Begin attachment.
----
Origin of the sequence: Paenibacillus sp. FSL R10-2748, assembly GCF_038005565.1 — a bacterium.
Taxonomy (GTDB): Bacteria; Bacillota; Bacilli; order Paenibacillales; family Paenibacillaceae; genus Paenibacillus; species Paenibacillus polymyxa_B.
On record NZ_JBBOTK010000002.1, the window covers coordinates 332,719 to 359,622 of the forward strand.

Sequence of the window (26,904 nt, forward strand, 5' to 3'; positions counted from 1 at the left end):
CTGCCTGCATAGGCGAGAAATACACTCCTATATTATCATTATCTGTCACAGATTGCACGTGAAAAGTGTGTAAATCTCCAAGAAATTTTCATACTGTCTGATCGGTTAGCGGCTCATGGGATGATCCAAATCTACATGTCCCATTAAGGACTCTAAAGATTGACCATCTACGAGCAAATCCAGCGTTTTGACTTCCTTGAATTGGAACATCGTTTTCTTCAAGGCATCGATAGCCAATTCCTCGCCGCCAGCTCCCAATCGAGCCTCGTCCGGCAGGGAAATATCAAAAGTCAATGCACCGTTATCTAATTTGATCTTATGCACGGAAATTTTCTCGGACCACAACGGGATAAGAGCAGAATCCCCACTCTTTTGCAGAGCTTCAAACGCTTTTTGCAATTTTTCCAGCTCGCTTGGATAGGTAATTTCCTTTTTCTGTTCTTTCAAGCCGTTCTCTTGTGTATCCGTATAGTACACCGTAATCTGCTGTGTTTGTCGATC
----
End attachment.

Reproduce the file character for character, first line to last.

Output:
Origin of the sequence: Paenibacillus sp. FSL R10-2748, assembly GCF_038005565.1 — a bacterium.
Taxonomy (GTDB): Bacteria; Bacillota; Bacilli; order Paenibacillales; family Paenibacillaceae; genus Paenibacillus; species Paenibacillus polymyxa_B.
On record NZ_JBBOTK010000002.1, the window covers coordinates 332,719 to 359,622 of the forward strand.

Sequence of the window (26,904 nt, forward strand, 5' to 3'; positions counted from 1 at the left end):
CTGCCTGCATAGGCGAGAAATACACTCCTATATTATCATTATCTGTCACAGATTGCACGTGAAAAGTGTGTAAATCTCCAAGAAATTTTCATACTGTCTGATCGGTTAGCGGCTCATGGGATGATCCAAATCTACATGTCCCATTAAGGACTCTAAAGATTGACCATCTACGAGCAAATCCAGCGTTTTGACTTCCTTGAATTGGAACATCGTTTTCTTCAAGGCATCGATAGCCAATTCCTCGCCGCCAGCTCCCAATCGAGCCTCGTCCGGCAGGGAAATATCAAAAGTCAATGCACCGTTATCTAATTTGATCTTATGCACGGAAATTTTCTCGGACCACAACGGGATAAGAGCAGAATCCCCACTCTTTTGCAGAGCTTCAAACGCTTTTTGCAATTTTTCCAGCTCGCTTGGATAGGTAATTTCCTTTTTCTGTTCTTTCAAGCCGTTCTCTTGTGTATCCGTATAGTACACCGTAATCTGCTGTGTTTGTCGATC